Webinars are a real success story of the last few years. They’re now a firm staple of the marketing mix, with healthy time and budget being allocated to them. We have all seen webinars levelling up from homespun PowerPoints to fancy, multi-layered experiences. As the craft has evolved, so have our requirements and it’s an ongoing challenge to ensure levels of engagement remain. In a recent workshop, 44% of attendees put creating engaging audience experiences as their top priority for webinars in 2022.
Make it a two-way conversation
Webinars are opportunities to engage directly with your audience, but that doesn’t necessarily need to mean they watch someone on the screen talk at them for the entire allotted time. Conversational formats took off last year and this is a trend we expect to see maintained. Popular paths to making it more conducive to conversation include adding interactive polls, continual Q&As (rather than at the end when everyone just wants to leave to get a drink before the next slot) and breakout rooms for separate sessions as required. As a host, this means you might need to be more flexible with content and be prepared to go off script. Lean less on slides and invite more collaboration with panel discussions.
Give your audience more than one thing to do
Many of the webinar platforms now allow you to create multi-layered experiences. Clickable areas within the webinar consoles are on the rise, with audiences being able to download materials, book appointments, play short games, have discussions with attendees – the list goes on. This is particularly interesting if you set up your CRM to analyse behaviour patterns. You can see just how engaged audiences are, what topics were they interested in and even specific insights into what they are looking for.
Make it look impressive.
The visual assault of talking heads and one-colour screens with badly placed logos should be left firmly in 2021. Webinar consoles can be actually designed very creatively, and many brands now develop their own visual identities for specific webinar series. It brings a bit more fun, again adds levels of interactivity and impressiveness, which is particularly relevant if the webinar is themed around content. I have to admit, I am slightly dubious about the value of going all out on this as some have – I attended one webinar where a lot of time and effort had been put into making it look like a plush bar with a cocktail menu, which only served to remind me how much I would rather be at a bar IRL. But there is an argument that making the online event feel more professional can enhance sale potential and increase engagement.
It doesn’t have to run for an hour
Webinars tend to buck the trend that everything needs to be snappy and cut down. The average viewing time has consistently held at between 56-59 minutes for the last 10 years. But how many times in your own experience, has a webinar felt painfully too long for the content covered? Or there was so much content covered that important Q&A time is condensed? There are no rules when it comes to time, and people get better and more confident at creating webinars, we can expect to see the running times vary. Short bursts of concentrated content work well in some instances, and longer, deep dives in others. Context is everything and as the host, you can judge what will work best for your audience, topic and event.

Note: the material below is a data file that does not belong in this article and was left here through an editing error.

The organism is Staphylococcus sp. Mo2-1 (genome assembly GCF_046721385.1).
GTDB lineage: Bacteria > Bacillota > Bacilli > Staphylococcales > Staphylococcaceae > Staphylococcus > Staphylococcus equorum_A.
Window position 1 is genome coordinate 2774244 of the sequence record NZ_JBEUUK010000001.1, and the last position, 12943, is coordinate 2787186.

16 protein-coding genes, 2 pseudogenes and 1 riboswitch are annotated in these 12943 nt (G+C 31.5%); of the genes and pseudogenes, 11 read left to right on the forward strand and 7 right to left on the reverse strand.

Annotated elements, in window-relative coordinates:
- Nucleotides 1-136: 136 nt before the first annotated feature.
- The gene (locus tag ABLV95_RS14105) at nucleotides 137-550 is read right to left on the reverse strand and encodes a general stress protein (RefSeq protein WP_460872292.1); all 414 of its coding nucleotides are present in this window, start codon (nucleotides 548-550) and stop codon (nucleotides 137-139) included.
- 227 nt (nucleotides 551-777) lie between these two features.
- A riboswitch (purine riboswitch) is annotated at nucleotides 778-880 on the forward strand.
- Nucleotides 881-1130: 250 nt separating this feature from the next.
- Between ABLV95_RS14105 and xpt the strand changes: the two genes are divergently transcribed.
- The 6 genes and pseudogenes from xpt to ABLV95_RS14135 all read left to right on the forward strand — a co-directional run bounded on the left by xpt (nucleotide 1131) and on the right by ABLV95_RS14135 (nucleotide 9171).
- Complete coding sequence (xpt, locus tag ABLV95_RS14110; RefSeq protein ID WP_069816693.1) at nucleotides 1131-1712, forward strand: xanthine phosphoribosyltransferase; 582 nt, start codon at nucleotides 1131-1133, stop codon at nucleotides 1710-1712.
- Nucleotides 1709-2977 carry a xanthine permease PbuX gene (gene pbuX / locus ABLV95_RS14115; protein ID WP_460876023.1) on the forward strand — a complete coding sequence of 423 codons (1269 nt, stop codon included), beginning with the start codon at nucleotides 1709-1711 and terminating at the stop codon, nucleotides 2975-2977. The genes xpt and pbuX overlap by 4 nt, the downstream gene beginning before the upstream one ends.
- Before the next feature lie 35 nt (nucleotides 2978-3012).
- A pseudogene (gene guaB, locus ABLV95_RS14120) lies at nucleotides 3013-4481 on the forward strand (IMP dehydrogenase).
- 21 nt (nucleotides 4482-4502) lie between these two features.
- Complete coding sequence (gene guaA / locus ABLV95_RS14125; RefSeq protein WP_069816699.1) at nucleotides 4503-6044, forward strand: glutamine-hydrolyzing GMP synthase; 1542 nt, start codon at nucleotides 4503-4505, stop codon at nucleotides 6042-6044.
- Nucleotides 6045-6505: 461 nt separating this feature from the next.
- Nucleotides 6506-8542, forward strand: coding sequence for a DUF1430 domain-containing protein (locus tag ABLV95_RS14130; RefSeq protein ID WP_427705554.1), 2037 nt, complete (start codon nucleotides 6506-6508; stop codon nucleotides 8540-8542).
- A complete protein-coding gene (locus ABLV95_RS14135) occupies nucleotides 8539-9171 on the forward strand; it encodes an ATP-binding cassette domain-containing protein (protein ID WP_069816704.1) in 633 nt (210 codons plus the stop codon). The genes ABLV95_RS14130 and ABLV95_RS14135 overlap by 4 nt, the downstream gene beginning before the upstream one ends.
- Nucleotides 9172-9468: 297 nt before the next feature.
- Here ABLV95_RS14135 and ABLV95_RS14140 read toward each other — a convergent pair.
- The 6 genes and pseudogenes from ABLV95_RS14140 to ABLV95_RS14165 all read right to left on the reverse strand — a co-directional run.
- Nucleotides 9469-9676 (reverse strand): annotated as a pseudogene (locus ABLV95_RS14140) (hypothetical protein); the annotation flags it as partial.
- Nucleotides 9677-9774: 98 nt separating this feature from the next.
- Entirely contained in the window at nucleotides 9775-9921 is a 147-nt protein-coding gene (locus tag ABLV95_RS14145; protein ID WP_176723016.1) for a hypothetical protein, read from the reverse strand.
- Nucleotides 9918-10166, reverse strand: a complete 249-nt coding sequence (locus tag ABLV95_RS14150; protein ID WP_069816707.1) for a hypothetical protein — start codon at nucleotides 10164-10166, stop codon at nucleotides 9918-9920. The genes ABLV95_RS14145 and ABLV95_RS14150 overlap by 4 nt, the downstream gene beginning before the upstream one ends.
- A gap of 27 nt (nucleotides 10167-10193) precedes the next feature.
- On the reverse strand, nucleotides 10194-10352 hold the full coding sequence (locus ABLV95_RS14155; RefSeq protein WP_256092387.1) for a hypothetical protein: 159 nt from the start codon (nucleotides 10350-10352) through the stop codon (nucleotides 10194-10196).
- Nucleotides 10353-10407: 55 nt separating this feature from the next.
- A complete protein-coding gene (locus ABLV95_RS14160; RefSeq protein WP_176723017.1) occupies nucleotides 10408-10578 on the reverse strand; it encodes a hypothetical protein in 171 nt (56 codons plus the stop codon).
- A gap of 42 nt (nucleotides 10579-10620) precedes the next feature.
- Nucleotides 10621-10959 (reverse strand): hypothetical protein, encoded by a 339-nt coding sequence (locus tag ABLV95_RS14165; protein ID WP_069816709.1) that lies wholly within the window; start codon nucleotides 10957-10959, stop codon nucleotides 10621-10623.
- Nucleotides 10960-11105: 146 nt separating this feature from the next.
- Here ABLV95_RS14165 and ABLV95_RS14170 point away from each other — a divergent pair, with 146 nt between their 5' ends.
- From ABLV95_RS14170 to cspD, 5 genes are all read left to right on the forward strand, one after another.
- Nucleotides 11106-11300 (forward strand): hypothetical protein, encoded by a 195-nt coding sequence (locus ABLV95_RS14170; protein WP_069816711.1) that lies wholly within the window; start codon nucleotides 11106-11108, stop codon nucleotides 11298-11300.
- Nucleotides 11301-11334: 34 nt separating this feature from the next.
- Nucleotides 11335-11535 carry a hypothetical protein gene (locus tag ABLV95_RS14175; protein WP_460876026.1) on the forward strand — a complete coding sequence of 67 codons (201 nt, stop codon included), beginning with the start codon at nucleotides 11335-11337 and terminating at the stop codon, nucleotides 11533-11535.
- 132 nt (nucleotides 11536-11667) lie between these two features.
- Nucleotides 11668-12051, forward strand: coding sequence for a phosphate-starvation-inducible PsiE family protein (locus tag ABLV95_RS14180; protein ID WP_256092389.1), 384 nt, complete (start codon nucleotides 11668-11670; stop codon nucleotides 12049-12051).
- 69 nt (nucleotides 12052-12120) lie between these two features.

Don’t take registrations and attendance as the only success factors
This is particularly relevant, given nearly 50% of webinars are not watched live. Having an on-demand strategy that makes the most of this amazing content you are creating is incredibly important. Besides, if we start to look beyond attendance numbers there are more insights to be found. For example, if you are putting more dynamic content such as polls or Q&As within the webinar, what do the results tell you? Can they inform your next piece? If respondents asked specific questions during panel sessions, is there an opportunity to follow this up, or connect one to one? A webinar shouldn’t be underestimated as a great channel to connect audiences with sales directly. Many platforms now enable appointment settings or breakout rooms with product specialists or sales reps direct from the webinar.
Audiences are coming to expect more from the webinar format as it evolves. For hosts, this means we need to stop building from a traditional presentation expectation and take a more creative approach.
If you'd like to chat to us about webinars, or any aspect of your marketing strategy, do get in touch.